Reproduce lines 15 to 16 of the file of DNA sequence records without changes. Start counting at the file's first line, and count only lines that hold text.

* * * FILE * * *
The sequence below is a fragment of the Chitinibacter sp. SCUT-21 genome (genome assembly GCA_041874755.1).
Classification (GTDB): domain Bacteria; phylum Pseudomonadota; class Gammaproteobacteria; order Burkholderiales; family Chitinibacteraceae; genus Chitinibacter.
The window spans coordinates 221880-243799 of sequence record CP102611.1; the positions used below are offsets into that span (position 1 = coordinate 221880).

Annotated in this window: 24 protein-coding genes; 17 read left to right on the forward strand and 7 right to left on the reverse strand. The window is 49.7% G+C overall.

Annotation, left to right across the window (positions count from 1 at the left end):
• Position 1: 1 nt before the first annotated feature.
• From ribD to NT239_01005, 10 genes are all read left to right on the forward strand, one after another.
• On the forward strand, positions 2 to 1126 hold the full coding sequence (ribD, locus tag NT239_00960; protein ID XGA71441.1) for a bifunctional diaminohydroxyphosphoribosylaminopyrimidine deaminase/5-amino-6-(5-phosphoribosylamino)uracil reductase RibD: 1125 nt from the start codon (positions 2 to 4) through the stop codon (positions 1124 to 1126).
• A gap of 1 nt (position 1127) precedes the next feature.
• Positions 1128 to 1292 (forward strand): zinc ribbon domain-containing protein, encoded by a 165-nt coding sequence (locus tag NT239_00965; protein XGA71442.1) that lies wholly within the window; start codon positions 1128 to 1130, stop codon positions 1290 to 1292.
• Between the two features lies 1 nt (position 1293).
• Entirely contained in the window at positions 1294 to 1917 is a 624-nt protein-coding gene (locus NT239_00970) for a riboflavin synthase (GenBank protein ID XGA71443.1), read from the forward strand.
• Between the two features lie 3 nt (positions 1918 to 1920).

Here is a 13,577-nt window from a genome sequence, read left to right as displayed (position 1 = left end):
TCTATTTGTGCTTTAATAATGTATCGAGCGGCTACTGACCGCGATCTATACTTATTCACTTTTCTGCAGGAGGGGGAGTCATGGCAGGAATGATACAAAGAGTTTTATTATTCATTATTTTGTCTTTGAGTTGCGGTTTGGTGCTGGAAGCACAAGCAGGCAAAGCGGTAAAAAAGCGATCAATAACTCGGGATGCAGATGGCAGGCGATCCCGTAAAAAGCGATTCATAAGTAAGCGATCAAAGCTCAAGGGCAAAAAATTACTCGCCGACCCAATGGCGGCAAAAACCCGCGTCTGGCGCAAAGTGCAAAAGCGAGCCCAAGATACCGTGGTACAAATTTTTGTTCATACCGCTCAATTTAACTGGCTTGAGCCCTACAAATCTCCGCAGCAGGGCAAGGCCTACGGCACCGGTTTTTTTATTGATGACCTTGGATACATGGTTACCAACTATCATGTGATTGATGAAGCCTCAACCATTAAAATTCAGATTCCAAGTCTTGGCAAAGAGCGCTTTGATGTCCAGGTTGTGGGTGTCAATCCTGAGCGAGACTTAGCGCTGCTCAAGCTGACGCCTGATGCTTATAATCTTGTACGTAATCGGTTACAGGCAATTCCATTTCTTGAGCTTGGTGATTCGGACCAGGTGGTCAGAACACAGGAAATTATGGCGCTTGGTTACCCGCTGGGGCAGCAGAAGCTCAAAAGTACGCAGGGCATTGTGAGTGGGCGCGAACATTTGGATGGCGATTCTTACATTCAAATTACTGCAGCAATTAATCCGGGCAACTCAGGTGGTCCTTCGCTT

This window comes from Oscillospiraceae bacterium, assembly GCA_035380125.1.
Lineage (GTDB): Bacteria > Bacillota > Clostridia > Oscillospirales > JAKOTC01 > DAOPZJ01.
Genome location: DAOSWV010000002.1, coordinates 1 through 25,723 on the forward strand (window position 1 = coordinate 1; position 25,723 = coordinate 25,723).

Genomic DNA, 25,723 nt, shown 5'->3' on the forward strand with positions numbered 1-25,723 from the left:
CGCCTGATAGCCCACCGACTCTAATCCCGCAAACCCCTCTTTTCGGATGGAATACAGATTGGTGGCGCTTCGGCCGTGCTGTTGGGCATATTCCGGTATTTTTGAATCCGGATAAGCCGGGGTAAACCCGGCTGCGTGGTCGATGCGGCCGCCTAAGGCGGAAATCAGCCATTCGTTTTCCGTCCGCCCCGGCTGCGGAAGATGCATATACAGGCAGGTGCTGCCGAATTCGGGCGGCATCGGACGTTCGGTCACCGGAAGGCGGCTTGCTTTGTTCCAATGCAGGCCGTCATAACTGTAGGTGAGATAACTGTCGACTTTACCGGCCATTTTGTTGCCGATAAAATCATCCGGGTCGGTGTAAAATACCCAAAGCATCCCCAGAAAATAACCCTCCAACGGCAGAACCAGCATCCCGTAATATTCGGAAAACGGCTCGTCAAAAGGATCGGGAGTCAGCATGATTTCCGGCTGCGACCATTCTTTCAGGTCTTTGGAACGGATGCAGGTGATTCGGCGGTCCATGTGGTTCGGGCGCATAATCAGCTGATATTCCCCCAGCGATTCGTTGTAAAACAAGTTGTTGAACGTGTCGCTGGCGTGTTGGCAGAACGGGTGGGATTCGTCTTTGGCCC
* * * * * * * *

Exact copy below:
TCTATTTGTGCTTTAATAATGTATCGAGCGGCTACTGACCGCGATCTATACTTATTCACTTTTCTGCAGGAGGGGGAGTCATGGCAGGAATGATACAAAGAGTTTTATTATTCATTATTTTGTCTTTGAGTTGCGGTTTGGTGCTGGAAGCACAAGCAGGCAAAGCGGTAAAAAAGCGATCAATAACTCGGGATGCAGATGGCAGGCGATCCCGTAAAAAGCGATTCATAAGTAAGCGATCAAAGCTCAAGGGCAAAAAATTACTCGCCGACCCAATGGCGGCAAAAACCCGCGTCTGGCGCAAAGTGCAAAAGCGAGCCCAAGATACCGTGGTACAAATTTTTGTTCATACCGCTCAATTTAACTGGCTTGAGCCCTACAAATCTCCGCAGCAGGGCAAGGCCTACGGCACCGGTTTTTTTATTGATGACCTTGGATACATGGTTACCAACTATCATGTGATTGATGAAGCCTCAACCATTAAAATTCAGATTCCAAGTCTTGGCAAAGAGCGCTTTGATGTCCAGGTTGTGGGTGTCAATCCTGAGCGAGACTTAGCGCTGCTCAAGCTGACGCCTGATGCTTATAATCTTGTACGTAATCGGTTACAGGCAATTCCATTTCTTGAGCTTGGTGATTCGGACCAGGTGGTCAGAACACAGGAAATTATGGCGCTTGGTTACCCGCTGGGGCAGCAGAAGCTCAAAAGTACGCAGGGCATTGTGAGTGGGCGCGAACATTTGGATGGCGATTCTTACATTCAAATTACTGCAGCAATTAATCCGGGCAACTCAGGTGGTCCTTCGCTT

This window comes from Oscillospiraceae bacterium, assembly GCA_035380125.1.